Despite the lack of analog correlation between active Voltage and SOC, I share your concern that your monitor is reading optimistically in light of the Voltage readings. This needs to be triple checked before things get worse.
  • dishxpertdishxpert Registered Users Posts: 22
    Re: Time for Upgrade, Comments needed

    Now, i am worried. How low a voltage should i then go?

    Prior to now i was being asked where is my stored energy going why i am using so many KWH from grid per day (4kwh).

    I was beginning to feel happy that my batteries were being underused as i didnt allow the voltage to drop below 24V. Now, 78% is not equal to 22.5V. How do i calibrate my battery banks after measuring SG?

    More questions than answer!!
  • CariboocootCariboocoot Banned Posts: 17,615 ✭✭
    Re: Time for Upgrade, Comments needed

    Got a hydrometer? Many of them have an easy-to-see green/white/red zoning on the float. The green (good) starts at about 1.265. The white (fair) at about 1.200. You can consider that as 50%, but first get the green lined up with your monitor as what state is fully charged. If the monitor was programmed and set to work at a point when the battery was actually less than fully charged it will think that the battery is charged when the SG reads 1.225 for example - because that's where it started and was 'told' "this battery is fully charged".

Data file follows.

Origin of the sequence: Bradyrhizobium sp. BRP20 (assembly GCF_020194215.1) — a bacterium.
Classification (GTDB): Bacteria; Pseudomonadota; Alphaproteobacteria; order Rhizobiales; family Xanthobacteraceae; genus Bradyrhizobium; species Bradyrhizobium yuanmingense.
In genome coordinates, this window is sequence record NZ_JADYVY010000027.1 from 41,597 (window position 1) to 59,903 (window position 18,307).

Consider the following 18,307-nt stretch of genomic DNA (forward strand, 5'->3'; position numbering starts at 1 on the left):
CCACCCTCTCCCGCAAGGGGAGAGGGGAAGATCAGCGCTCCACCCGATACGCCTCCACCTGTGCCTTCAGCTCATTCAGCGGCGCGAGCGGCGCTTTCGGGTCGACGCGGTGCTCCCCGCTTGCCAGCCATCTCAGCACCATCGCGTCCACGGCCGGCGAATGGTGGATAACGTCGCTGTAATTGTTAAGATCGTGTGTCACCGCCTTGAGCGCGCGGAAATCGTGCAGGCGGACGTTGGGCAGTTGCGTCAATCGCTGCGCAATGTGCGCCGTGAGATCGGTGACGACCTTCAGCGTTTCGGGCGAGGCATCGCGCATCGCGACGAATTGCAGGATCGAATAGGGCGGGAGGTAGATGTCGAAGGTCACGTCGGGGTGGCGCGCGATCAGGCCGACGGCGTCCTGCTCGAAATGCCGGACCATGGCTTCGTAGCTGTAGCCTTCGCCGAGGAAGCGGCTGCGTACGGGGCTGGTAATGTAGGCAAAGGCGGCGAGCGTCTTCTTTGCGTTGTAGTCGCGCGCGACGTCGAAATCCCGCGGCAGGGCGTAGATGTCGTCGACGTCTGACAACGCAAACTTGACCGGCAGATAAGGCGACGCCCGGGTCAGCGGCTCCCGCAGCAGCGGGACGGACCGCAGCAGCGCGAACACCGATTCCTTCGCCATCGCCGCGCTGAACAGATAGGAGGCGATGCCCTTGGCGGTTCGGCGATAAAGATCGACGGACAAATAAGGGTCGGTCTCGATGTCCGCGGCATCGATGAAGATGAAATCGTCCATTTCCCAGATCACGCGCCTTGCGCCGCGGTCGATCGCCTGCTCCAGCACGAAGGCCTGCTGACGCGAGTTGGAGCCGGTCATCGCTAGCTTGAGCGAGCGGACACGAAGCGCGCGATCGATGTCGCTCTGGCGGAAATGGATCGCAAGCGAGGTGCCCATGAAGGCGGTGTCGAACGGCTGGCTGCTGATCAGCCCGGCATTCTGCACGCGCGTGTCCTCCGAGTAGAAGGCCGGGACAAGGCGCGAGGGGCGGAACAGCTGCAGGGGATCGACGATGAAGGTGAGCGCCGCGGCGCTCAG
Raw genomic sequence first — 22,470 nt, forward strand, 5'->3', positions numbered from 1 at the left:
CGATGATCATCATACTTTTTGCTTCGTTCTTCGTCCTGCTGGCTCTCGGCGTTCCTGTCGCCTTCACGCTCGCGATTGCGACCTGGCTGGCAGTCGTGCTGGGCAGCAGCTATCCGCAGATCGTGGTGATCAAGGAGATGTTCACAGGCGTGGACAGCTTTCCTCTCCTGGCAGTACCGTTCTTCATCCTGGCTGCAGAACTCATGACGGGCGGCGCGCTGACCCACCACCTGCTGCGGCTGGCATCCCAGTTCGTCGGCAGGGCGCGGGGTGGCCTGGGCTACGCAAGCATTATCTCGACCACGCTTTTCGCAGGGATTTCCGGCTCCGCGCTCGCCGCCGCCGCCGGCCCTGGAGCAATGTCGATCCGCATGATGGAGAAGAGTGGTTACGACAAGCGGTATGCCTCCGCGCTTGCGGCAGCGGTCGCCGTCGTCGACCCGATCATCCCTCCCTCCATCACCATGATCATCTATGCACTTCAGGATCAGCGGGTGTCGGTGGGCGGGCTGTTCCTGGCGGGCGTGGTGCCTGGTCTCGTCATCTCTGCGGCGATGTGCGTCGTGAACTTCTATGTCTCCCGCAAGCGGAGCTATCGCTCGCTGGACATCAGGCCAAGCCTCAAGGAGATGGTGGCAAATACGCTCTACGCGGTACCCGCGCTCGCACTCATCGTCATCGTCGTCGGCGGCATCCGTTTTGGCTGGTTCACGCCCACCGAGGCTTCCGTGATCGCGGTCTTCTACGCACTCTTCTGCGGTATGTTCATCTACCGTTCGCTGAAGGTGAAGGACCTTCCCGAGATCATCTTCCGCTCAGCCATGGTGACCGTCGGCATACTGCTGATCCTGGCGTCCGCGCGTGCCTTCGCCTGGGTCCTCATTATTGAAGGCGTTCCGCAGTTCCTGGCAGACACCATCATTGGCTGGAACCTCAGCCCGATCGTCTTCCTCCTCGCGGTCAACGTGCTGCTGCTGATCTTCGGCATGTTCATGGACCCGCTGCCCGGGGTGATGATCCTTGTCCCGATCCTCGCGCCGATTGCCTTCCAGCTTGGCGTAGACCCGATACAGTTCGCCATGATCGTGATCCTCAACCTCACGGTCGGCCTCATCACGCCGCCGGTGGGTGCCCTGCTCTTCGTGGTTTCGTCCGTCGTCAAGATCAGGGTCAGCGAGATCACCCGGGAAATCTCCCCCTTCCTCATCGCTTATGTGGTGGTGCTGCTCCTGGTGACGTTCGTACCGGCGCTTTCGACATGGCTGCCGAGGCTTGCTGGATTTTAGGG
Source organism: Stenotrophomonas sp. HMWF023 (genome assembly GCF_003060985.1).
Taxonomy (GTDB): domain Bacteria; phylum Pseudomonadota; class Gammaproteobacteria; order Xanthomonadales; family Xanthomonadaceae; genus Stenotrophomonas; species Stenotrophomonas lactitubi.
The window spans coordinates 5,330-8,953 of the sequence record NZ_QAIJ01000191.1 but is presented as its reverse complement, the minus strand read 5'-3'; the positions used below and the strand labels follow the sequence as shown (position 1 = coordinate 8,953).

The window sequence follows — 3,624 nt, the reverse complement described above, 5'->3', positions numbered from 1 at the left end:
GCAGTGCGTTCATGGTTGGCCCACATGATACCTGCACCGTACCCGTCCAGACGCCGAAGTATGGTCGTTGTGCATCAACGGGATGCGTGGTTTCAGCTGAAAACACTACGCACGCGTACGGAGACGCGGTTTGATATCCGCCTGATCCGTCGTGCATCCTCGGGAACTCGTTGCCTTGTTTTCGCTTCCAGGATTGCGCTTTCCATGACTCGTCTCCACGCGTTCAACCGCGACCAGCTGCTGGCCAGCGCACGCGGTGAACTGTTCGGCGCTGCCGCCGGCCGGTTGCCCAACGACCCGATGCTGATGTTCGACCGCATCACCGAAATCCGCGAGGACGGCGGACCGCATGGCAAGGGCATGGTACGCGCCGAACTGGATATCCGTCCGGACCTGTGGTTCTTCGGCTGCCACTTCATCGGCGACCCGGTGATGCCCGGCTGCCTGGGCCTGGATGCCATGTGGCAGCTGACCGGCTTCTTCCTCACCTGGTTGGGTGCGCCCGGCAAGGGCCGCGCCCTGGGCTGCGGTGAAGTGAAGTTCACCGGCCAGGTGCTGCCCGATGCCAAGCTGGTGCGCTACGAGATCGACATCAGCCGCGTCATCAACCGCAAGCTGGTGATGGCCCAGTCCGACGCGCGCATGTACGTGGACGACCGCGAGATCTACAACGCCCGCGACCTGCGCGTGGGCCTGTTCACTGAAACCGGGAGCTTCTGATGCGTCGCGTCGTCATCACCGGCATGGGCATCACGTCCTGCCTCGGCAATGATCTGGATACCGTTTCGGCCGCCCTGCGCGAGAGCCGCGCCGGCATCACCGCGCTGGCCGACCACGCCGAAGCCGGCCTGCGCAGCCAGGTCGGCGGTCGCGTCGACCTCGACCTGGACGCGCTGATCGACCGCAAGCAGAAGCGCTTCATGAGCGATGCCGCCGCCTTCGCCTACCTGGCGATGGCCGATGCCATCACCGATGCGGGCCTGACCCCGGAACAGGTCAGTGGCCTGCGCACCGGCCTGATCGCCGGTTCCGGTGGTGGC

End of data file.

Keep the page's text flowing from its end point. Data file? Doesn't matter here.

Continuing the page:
Using 24 Volts as a cut-off point is a simple short-cut for saving batteries. Technically that would be 50% of a resting Voltage. As an active Voltage it ensures the battery will not actually be pulled down below 50%. Once loads are removed the Voltage will rebound. How much depends on how heavy the loads are. This is what vtMaps was referring to: if you are measuring lower-than-normal Voltages even though the monitor says you have 78% SOC it can be due to heavy loads drawing the Voltage down (this doesn't have as immediate an affect of SOC as it does on V).

    I wish the monitor makers would include a very detailed set of instructions for initial install and calibration. I believe there's an input number for efficiency as well? And like vtMaps said, you've lost some capacity already because they are not brand new batteries.
  • PhotowhitPhotowhit Solar Expert Posts: 5,653 ✭✭✭✭✭